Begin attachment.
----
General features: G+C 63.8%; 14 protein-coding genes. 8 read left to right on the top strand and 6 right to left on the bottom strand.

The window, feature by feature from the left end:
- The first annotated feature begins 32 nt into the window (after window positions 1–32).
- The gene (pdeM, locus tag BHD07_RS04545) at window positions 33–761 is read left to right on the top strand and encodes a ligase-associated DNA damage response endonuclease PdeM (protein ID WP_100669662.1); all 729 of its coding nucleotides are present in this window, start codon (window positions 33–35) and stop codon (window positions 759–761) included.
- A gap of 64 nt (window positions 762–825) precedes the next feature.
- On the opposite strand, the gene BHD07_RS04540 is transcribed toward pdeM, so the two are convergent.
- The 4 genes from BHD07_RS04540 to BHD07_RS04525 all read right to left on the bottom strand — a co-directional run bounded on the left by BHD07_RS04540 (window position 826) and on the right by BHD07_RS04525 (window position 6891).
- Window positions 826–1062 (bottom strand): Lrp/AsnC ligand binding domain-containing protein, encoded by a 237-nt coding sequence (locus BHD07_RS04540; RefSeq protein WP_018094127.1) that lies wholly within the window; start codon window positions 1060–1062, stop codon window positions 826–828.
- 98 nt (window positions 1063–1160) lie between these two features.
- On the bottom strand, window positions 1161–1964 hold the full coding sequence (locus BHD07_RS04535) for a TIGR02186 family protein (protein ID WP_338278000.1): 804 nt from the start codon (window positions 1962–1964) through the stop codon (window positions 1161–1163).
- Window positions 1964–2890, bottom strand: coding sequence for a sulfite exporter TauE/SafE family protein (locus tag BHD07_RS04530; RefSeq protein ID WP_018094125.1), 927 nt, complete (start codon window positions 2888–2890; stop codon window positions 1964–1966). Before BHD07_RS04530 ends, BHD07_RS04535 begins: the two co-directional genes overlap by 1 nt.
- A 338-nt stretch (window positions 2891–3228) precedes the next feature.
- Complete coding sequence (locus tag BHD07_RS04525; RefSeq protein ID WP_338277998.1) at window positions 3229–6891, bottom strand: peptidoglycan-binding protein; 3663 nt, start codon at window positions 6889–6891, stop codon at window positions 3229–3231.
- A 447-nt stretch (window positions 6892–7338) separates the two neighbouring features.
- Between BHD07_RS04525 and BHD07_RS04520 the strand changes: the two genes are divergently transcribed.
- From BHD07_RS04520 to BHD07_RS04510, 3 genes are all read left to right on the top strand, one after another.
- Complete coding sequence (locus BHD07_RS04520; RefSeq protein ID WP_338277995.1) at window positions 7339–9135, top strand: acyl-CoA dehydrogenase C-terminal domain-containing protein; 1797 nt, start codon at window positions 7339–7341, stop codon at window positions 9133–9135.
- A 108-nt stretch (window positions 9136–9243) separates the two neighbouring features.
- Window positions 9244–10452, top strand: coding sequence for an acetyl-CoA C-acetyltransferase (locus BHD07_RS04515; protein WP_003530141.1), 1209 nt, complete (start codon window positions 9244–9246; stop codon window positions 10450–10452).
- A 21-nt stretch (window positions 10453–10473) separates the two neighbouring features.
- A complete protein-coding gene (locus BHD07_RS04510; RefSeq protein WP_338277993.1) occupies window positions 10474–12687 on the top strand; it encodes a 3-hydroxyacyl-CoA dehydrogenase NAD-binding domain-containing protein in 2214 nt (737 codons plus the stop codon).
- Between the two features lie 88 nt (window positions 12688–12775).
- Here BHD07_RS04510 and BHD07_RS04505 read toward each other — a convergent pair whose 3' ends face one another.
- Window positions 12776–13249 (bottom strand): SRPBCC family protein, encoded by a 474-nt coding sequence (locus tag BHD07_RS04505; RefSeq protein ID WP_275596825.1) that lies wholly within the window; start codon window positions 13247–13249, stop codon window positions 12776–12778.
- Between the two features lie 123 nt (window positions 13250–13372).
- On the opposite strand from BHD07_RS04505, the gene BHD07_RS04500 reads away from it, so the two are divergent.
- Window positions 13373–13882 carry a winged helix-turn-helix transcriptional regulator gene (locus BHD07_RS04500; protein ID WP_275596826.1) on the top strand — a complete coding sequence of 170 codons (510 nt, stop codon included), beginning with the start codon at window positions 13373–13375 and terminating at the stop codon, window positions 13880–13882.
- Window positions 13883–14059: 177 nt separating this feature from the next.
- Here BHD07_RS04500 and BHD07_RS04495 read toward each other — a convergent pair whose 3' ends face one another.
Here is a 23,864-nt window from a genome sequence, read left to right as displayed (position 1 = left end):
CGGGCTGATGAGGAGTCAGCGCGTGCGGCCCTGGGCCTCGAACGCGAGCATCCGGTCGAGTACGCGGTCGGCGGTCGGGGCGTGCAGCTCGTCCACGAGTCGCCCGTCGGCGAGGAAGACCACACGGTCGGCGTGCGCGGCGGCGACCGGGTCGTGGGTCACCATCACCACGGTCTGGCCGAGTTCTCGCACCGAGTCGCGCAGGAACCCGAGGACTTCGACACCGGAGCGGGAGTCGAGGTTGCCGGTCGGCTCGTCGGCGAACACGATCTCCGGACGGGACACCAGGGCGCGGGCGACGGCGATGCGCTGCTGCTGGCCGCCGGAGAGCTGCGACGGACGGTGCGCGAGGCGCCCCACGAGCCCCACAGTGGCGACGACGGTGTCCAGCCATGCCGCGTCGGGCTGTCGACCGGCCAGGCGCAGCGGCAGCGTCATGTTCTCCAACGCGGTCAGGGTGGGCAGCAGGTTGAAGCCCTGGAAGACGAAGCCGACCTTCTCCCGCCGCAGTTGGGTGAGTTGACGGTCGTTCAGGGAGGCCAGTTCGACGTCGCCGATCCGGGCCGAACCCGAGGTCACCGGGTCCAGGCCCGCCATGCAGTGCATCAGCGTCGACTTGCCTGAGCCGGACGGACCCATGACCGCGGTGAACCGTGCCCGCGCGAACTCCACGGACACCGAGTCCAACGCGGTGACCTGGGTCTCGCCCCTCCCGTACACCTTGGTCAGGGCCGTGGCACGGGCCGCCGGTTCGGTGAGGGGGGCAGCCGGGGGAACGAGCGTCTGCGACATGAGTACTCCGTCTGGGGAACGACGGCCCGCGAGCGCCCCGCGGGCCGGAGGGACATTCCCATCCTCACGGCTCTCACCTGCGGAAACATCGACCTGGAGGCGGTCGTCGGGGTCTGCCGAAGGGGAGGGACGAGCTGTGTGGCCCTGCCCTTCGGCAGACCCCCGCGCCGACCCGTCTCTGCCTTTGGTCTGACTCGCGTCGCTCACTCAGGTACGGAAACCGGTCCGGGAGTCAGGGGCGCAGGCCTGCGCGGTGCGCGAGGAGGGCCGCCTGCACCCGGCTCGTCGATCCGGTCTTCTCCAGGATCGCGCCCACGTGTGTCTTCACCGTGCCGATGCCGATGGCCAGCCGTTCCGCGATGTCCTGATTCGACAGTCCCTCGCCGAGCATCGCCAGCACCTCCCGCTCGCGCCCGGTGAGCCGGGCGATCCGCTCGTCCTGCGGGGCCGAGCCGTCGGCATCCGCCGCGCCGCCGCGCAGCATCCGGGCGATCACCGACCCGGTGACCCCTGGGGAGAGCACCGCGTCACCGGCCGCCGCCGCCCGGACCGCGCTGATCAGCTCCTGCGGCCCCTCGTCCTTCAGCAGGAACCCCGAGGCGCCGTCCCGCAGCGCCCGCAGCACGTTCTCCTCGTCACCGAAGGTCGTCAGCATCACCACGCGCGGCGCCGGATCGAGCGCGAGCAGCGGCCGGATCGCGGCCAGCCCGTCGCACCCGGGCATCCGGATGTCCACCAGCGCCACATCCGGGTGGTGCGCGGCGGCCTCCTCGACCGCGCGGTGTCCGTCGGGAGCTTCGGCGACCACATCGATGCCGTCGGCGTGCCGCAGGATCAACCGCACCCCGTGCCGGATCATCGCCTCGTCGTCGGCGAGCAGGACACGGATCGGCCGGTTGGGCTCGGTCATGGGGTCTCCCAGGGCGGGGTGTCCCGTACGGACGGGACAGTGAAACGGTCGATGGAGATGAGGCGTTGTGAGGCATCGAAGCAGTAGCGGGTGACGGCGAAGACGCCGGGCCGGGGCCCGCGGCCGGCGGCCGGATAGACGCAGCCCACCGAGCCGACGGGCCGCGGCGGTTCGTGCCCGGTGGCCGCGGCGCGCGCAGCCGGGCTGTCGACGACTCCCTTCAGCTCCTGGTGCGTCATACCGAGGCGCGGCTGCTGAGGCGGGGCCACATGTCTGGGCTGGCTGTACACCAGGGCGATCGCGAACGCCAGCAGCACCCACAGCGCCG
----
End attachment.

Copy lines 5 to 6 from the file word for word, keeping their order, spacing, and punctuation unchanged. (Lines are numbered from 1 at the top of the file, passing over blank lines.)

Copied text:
- A gap of 64 nt (window positions 762–825) precedes the next feature.
- On the opposite strand, the gene BHD07_RS04540 is transcribed toward pdeM, so the two are convergent.